​Why San Francisco is melting down over Airbnb

San Francisco isn't an easy place to live, given that it's one of the priciest real estate markets in the country. It might also soon become a tougher place to rent out part of your home through Airbnb and other rental services.

Voters in liberal San Francisco are in the midst of an meltdown over Airbnb, with opponents pointing fingers at the company for adding fuel to the city's already sky-high rents. Tensions over fairness, rents, livability and the city's growing income and generation gaps are being tested as residents vote today on Proposition F, also known as the Airbnb initiative.

That the issue stirs up strong emotions isn't surprising considering what's at stake. On the one hand, long-term residents of San Francisco are dismayed at how rents continue to spiral higher, forcing some out of their homes as rents reached record levels this year. That has led to anger at Airbnb and its competitors as the services get blamed for putting housing units out of reach of residents in favor of well-heeled tourists.

What exactly in Proposition F is getting San Franciscans so riled up? The proposal would limit the nights that a home can be rented to 75, while also requiring the homeowner file quarterly reports to the city. One of the stipulations would allow a neighbor to sue if he believes another neighbor has violated the city's short-term rental regulations.

That last part of Proposition F has sparked concern. One resident told the Los Angeles Times that he feared it would make residents litigious against each other.

But the issues go deeper than that. The vote is also seen as a proxy for the battle between the city's nouveau tech riche and the old guard, who lack the stock options to help cope with the surging cost of living.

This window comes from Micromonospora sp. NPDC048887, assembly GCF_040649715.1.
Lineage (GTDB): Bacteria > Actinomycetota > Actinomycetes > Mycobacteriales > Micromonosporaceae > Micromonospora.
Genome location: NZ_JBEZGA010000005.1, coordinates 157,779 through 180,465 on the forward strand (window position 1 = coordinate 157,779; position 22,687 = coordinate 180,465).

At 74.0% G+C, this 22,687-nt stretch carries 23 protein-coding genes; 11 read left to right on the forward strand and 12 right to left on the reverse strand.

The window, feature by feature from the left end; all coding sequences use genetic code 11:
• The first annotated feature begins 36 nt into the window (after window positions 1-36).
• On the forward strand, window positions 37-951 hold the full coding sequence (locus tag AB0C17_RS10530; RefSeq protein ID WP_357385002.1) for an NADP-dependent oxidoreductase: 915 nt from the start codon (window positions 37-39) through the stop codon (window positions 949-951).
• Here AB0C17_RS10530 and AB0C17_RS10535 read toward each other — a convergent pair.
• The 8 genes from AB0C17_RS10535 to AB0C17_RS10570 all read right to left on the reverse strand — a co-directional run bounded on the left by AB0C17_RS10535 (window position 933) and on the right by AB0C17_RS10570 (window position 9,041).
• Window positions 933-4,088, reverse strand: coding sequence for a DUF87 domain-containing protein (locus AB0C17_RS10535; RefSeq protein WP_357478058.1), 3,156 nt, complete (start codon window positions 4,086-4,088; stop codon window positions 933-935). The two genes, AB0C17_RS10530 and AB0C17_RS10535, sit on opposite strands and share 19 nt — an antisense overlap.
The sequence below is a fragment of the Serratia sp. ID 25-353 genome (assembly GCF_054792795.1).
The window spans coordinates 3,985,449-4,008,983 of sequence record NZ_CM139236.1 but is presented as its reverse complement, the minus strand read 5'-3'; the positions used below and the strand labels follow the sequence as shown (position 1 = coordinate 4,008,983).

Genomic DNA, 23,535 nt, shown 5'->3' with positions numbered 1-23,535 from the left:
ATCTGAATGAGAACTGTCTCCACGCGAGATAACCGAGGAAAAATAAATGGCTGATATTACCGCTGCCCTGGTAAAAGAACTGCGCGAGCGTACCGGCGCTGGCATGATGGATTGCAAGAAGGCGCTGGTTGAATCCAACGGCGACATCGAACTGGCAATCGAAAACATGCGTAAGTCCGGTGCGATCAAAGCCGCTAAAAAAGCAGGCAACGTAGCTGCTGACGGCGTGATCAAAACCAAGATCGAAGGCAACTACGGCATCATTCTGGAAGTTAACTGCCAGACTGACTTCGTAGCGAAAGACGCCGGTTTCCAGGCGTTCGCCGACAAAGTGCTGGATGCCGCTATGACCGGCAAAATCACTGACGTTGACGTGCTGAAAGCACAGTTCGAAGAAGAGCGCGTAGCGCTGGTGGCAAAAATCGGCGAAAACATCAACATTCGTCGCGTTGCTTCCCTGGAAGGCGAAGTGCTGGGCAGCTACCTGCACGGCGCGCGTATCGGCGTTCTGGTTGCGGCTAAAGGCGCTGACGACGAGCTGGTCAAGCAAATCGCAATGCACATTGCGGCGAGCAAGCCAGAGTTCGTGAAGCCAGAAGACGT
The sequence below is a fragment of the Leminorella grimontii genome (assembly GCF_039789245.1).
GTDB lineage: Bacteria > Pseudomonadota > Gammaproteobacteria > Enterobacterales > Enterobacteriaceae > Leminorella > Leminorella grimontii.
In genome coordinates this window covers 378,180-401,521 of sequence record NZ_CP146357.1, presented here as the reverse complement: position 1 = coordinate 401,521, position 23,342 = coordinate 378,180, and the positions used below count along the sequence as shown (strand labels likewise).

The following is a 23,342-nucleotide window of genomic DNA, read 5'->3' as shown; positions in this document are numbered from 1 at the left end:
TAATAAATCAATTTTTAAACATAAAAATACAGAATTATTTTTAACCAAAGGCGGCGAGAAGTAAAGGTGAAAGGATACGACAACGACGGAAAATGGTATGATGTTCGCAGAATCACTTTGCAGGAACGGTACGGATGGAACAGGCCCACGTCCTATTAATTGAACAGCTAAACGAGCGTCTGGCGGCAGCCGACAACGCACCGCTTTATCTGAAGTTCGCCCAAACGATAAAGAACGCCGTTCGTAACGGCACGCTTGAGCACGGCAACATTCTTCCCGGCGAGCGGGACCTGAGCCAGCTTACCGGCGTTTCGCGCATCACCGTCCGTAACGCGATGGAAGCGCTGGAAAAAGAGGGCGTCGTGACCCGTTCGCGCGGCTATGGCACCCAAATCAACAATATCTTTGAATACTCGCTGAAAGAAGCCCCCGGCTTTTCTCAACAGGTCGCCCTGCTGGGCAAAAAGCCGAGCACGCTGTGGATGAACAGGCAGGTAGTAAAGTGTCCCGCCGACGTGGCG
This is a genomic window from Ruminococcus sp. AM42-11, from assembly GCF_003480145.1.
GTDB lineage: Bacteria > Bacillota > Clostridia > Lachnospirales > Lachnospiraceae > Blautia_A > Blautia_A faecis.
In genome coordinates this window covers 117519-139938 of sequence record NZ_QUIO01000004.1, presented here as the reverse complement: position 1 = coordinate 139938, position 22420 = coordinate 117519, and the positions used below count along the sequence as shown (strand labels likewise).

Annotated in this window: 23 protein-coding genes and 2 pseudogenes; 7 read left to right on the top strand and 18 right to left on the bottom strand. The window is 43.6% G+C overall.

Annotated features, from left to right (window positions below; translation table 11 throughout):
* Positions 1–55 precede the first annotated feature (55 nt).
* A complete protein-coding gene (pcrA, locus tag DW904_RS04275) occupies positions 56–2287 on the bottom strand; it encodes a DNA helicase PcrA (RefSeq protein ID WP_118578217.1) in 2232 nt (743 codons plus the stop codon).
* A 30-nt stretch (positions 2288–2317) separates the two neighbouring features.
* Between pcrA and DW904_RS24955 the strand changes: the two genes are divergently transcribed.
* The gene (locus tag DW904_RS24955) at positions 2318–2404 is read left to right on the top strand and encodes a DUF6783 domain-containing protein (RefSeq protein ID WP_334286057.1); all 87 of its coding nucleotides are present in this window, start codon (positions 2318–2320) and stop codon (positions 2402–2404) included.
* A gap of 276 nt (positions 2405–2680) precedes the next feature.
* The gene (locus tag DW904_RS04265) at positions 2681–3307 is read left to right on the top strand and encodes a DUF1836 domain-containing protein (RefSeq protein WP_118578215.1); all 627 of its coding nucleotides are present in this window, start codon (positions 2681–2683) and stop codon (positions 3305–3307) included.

"There are currently 4,600 listings for entire homes or apartments in San Francisco," wrote ShareBetterSF on its site to support the ballot proposal. "These units should be used to provide much-needed housing for local residents instead of being rented to short-term tourists."

Given the rising rents now hitting many of America's big cities, San Francisco's fight over regulating Airbnb might be a proxy for what's to come in other municipalities. A loss at the San Franciso polls for Airbnb might not only hurt the $25 billion startup's bottom line but prove an embarrassment because the city is, after all, Airbnb's home turf.

Airbnb takes issue with the claim that its service leads to higher rents. "There's no evidence that short-term rentals are impacting the housing market," spokesman Chris Nulty said.

Of course, opinions on how Airbnb affects the housing market may depend on whether a resident is profiting from the service, or hurting because of it. Thousands of San Francisco residents are turning to short-term rental services to help defray their own expenses, including sky-high rents.

In Airbnb's view, limiting the number of rental days to 75 would hurt middle-income homeowners who are trying to make some extra money. "If it's really about affordability, why are we telling people who are renting out a room and depending on that income?" said Nulty. "Why are we telling them it can only be 75 days a year?"

Others, though, cite short-term rentals as causing more headaches than high rents. One recent transplant to San Francisco wrote on Medium.com that his apartment, which he can "barely afford," is affected by "a barrage of tourists rotating through every few days with no investment to this community."

Airbnb may have been its own worst enemy in its efforts to defeat the proposition. It quickly took down a series of ads last month that were criticized as being passive-aggressive, and Airbnb acknowledged the ads "displayed poor judgement." The campaign tried to highlight the $12 million in annual taxes Airbnb says it generates for the city. One ad said: "Dear Public Library System, we hope you use some of the $12 million in hotel taxes to keep the library open later."

Despite that misstep, Airbnb says it's confident the proposition will be defeated. A poll from David Binder Research showed that 55 percent of voters surveyed late last month said they would vote against the measure. Results are expected to be announced around 11 p.m. Eastern Standard Time today.

Regardless of how the vote turns out, one thing is almost certain: Rents in San Francisco aren't coming down any time soon.